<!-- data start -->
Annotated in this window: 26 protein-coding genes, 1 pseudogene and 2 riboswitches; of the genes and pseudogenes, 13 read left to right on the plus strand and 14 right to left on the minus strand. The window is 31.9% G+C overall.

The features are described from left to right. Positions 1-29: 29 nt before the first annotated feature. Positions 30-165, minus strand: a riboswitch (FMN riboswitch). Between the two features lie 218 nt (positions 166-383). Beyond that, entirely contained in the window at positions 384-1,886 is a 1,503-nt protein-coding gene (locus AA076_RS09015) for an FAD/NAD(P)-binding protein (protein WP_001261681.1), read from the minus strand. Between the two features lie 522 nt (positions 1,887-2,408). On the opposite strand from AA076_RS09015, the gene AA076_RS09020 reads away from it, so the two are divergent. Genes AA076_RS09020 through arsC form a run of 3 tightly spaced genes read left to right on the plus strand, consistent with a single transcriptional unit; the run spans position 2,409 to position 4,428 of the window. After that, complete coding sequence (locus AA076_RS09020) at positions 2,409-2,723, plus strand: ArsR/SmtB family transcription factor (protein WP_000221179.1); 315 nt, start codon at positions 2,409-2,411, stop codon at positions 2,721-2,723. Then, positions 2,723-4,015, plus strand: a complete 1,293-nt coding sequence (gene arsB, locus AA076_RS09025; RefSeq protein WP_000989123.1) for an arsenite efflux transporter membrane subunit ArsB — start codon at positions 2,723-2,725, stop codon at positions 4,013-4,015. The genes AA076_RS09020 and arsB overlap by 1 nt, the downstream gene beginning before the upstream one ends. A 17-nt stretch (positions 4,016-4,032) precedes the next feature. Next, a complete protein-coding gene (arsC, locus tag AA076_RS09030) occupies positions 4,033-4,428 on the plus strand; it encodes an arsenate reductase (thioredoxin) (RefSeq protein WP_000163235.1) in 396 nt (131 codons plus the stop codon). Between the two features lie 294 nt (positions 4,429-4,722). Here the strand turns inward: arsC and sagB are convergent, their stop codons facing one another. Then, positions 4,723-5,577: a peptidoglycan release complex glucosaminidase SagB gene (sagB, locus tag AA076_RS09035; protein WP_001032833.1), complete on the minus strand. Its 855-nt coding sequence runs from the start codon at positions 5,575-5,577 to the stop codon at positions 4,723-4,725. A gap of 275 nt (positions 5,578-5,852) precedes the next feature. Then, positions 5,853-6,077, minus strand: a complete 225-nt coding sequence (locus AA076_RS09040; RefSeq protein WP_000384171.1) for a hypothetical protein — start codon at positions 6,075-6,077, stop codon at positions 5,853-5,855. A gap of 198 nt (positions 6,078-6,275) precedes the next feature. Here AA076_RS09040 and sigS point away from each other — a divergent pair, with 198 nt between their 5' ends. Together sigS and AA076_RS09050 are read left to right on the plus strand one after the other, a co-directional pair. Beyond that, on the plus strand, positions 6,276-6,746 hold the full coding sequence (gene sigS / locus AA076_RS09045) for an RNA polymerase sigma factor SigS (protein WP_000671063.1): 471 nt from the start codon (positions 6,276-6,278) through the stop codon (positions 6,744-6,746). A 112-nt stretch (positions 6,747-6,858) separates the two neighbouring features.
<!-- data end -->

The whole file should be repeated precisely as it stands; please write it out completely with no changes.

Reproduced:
Annotated in this window: 26 protein-coding genes, 1 pseudogene and 2 riboswitches; of the genes and pseudogenes, 13 read left to right on the plus strand and 14 right to left on the minus strand. The window is 31.9% G+C overall.

The features are described from left to right. Positions 1-29: 29 nt before the first annotated feature. Positions 30-165, minus strand: a riboswitch (FMN riboswitch). Between the two features lie 218 nt (positions 166-383). Beyond that, entirely contained in the window at positions 384-1,886 is a 1,503-nt protein-coding gene (locus AA076_RS09015) for an FAD/NAD(P)-binding protein (protein WP_001261681.1), read from the minus strand. Between the two features lie 522 nt (positions 1,887-2,408). On the opposite strand from AA076_RS09015, the gene AA076_RS09020 reads away from it, so the two are divergent. Genes AA076_RS09020 through arsC form a run of 3 tightly spaced genes read left to right on the plus strand, consistent with a single transcriptional unit; the run spans position 2,409 to position 4,428 of the window. After that, complete coding sequence (locus AA076_RS09020) at positions 2,409-2,723, plus strand: ArsR/SmtB family transcription factor (protein WP_000221179.1); 315 nt, start codon at positions 2,409-2,411, stop codon at positions 2,721-2,723. Then, positions 2,723-4,015, plus strand: a complete 1,293-nt coding sequence (gene arsB, locus AA076_RS09025; RefSeq protein WP_000989123.1) for an arsenite efflux transporter membrane subunit ArsB — start codon at positions 2,723-2,725, stop codon at positions 4,013-4,015. The genes AA076_RS09020 and arsB overlap by 1 nt, the downstream gene beginning before the upstream one ends. A 17-nt stretch (positions 4,016-4,032) precedes the next feature. Next, a complete protein-coding gene (arsC, locus tag AA076_RS09030) occupies positions 4,033-4,428 on the plus strand; it encodes an arsenate reductase (thioredoxin) (RefSeq protein WP_000163235.1) in 396 nt (131 codons plus the stop codon). Between the two features lie 294 nt (positions 4,429-4,722). Here the strand turns inward: arsC and sagB are convergent, their stop codons facing one another. Then, positions 4,723-5,577: a peptidoglycan release complex glucosaminidase SagB gene (sagB, locus tag AA076_RS09035; protein WP_001032833.1), complete on the minus strand. Its 855-nt coding sequence runs from the start codon at positions 5,575-5,577 to the stop codon at positions 4,723-4,725. A gap of 275 nt (positions 5,578-5,852) precedes the next feature. Then, positions 5,853-6,077, minus strand: a complete 225-nt coding sequence (locus AA076_RS09040; RefSeq protein WP_000384171.1) for a hypothetical protein — start codon at positions 6,075-6,077, stop codon at positions 5,853-5,855. A gap of 198 nt (positions 6,078-6,275) precedes the next feature. Here AA076_RS09040 and sigS point away from each other — a divergent pair, with 198 nt between their 5' ends. Together sigS and AA076_RS09050 are read left to right on the plus strand one after the other, a co-directional pair. Beyond that, on the plus strand, positions 6,276-6,746 hold the full coding sequence (gene sigS / locus AA076_RS09045) for an RNA polymerase sigma factor SigS (protein WP_000671063.1): 471 nt from the start codon (positions 6,276-6,278) through the stop codon (positions 6,744-6,746). A 112-nt stretch (positions 6,747-6,858) separates the two neighbouring features.